Programme aims

This programme aims to:

- provide the opportunity for the advanced study of group and intergroup processes, with particular emphasis on the context of social psychological theory, different analytical perspectives in social psychological theory, different ways of applying social psychological theory, and the methodological advantages and disadvantages of social psychological investigation

- provide teaching that is informed by current research and scholarship and that requires you to engage with aspects of work at the frontiers of knowledge

- help you to develop research skills and transferable skills in preparation for entering academic or other careers as social psychologists

- enable you to manage your own learning and to carry out independent research

- help you to develop general critical, analytic and problem-solving skills that can be applied in a wide range of settings.

Careers

Our postgraduate students commonly go into the fields of health, teaching or further education. For instance, many of our graduates take up roles as assistant psychologists in the NHS with a view to becoming a professional clinical or forensic psychologist. Upon completing our Master’s courses, graduates have also pursued doctoral study and academic careers at higher education institutions.

The programmes we offer help you to develop general critical, analytic and problem-solving skills that can be applied in a wide range of settings.

Professional recognition

All of our taught Master’s (MSc) programmes have been recognised by the UK Economic and Social Research Council (ESRC) as meeting the nationally recognised criteria for preparation training for PhD research.

Find out how to apply here - https://www.kent.ac.uk/courses/postgraduate/how-to-apply/

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The Research Methods in Psychology MSc offers advanced and broad-based training in the major methods and statistical techniques in use in psychology, together with a wide range of optional modules to allow you to tailor your studies to your own interests. Read more
The Research Methods in Psychology MSc offers advanced and broad-based training in the major methods and statistical techniques in use in psychology, together with a wide range of optional modules to allow you to tailor your studies to your own interests.

*This course will be taught at the Canterbury campus*

Key benefits

- Our taught Master’s (MSc) programmes have been recognised by the UK Economic and Social Research Council (ESRC) as meeting the nationally recognised criteria for preparation training for PhD research.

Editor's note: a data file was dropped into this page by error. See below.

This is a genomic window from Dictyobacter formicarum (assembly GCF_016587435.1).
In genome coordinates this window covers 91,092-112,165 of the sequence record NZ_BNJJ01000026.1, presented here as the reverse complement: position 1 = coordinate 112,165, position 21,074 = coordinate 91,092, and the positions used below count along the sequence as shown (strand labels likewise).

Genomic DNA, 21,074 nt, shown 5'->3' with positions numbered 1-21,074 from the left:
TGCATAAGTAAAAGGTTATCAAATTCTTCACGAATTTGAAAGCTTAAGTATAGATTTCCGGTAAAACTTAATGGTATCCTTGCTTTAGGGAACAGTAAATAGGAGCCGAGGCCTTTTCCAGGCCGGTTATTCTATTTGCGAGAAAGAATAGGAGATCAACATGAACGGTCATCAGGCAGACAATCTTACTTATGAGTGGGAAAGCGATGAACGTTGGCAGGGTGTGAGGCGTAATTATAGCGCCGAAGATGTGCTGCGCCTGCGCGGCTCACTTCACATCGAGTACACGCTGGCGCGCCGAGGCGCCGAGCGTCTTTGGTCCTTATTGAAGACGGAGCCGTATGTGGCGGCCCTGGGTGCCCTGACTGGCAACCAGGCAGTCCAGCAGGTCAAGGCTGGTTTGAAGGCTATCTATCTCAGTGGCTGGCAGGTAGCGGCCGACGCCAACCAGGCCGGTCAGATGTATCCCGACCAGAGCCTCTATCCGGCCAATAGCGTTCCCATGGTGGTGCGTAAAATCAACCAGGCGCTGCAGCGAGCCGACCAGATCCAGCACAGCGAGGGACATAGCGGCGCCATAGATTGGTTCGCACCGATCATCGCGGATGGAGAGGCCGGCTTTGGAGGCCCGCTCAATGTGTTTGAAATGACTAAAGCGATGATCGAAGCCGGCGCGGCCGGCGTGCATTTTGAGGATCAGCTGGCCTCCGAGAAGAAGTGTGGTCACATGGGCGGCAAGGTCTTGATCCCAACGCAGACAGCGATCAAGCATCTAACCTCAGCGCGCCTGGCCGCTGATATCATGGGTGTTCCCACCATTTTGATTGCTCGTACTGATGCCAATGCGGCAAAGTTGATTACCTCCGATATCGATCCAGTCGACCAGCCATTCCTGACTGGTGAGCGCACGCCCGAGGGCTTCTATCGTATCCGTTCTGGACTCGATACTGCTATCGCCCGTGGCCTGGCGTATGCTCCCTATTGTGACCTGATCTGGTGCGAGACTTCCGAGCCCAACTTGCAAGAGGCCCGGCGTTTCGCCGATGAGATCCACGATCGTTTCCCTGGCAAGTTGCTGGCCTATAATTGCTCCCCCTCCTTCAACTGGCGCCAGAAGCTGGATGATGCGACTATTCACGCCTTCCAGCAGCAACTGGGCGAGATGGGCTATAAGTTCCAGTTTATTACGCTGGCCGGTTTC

- The programmes we offer help you to develop general critical, analytic and problem-solving skills that can be applied in a wide range of settings.

Visit the website: https://www.kent.ac.uk/courses/postgraduate/73/research-methods-in-psychology

Course detail

Gain a thorough understanding of psychology at a theoretical and practical level, from basic learning and cognition to prejudice and persuasion. The programme covers four core elements: advanced statistics and methodology, current issues in theory and research, advanced research in psychology and your dissertation.

Purpose

Develop critical, analytic and problem-solving skills that can be applied in a wide range of settings. The flexibility of the programme makes it ideal for graduates wishing to become professionals and specialists in a number of fields in psychology research.

Format and assesment

The programme consists of 2 compulsory modules and 4 optional modules.

Core modules include: Statistics and Methodology, and Advanced Research Project in Psychology.

Options modules include:

• Advanced Cognitive (Neuroscience) Methods in Practice
• Advanced Developmental Social Psychology
• Advanced Topics in Cognition in Action
• Advanced Topics in Cognitive Development
• Advanced Topics in Developmental Psychopathology
• Advanced Topics in Group Processes
• Advanced Topics in Intergroup Relations
• Current Issues in Cognitive Psychology and Neuropsychology
• Current Issues in Social and Applied Psychology I: Theory
• Current Issues in Social and Applied Psychology II :Applications
• Developmental Psychology in Professional Practice
• The Psychology of Eyewitness Testimony

Assessment is mainly by coursework assignment (4-6,000-word essays), examination (for the Advanced Statistics and Methodology module only), plus the dissertation.

Careers